Coping With Separation Anxiety

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As a parent, you aim to influence healthy social development and growth in your young child. While it is a normal stage of development for your child to feel anxious when separated from loved ones, excessive or enduring anxiety issues induced by normal periods of separation could be a sign of a deeper emotional problem. Separation anxiety disorder is a condition in which a child becomes fearful and nervous when separated from a caregiver, loved one or home. This disorder can be derived from a variety of different causes, ranging from changes in environment, to traumatic events or losses and even through genetic inheritance.

  • In the U.S., separation anxiety disorder effects 4.1 percent of children aged 7-11 years old.
  • The lifetime prevalence for those who experience the disorder between the ages of 13-18 is 25.1 percent.
  • The disorder effects boys and girls equally; however, girls have a higher chance of lifetime prevalence than boys.

It is often difficult as a parent to determine the depth of your child’s separation anxiety, as normal separation anxiety and full separation anxiety disorder share many of the same symptoms. Though coping can be difficult, it is important for you to fully understand your child’s separation anxiety and take the right steps to help them with the issue.

Start with absences that are short in both duration and distance, and gradually work with your child to increase the length and distance of your visits. This gradual increase will allow for your child to build his or her confidence with each absence and over time can dilute anxiety due to long or far away absences.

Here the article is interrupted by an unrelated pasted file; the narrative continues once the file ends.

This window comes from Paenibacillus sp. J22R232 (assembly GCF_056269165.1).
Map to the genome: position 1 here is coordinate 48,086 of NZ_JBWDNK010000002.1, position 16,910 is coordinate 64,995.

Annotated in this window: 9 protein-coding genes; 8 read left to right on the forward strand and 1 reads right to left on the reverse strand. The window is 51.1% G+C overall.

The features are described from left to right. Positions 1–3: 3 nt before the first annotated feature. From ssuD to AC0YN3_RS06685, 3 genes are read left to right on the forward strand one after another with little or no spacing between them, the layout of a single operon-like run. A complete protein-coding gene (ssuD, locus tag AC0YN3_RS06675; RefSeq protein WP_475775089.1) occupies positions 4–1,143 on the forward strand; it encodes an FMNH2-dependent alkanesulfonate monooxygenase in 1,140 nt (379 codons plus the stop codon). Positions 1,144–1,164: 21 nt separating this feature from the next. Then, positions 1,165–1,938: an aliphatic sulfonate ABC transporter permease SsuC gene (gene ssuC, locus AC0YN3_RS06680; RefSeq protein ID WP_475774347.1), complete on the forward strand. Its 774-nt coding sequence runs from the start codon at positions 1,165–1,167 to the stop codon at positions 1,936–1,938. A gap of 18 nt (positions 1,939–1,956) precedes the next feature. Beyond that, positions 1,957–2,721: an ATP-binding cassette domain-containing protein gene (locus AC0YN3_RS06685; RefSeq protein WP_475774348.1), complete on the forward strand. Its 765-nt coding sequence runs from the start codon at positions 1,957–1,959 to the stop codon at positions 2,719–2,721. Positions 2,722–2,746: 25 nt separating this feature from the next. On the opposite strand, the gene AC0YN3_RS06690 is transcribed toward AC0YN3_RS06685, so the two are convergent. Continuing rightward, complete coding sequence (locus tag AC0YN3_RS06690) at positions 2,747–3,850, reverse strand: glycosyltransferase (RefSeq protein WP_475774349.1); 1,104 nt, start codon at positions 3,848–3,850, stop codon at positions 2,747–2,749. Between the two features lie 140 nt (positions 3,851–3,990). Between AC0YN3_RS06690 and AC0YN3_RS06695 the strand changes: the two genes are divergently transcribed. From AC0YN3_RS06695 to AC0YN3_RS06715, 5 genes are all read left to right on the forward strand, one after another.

Even a simple wave before backing out of the driveway or leaving a small note for your child to hang on to until you return can make a big difference in your child’s anxiety levels. Rituals are reassuring and can help your child realize that your absence and eventual return is part of a daily routine.

By simply taking a moment to listen to your child, you can have powerful therapeutic effects on his or her anxiety. It is beneficial to have children talk about their feelings instead of trying to avoid the issue.

A parent who does not set a good example in anxious situations can often amplify a child’s separation anxiety. An in-control and calm demeanor will positively enforce your child’s behavior and work to maintain a calm demeanor.

It is important for you to know the facts about separation anxiety, its causes and preventative measures in order to amplify your child’s self-confidence during times of separation. To learn more, visit the Help Guide Separation Anxiety Page

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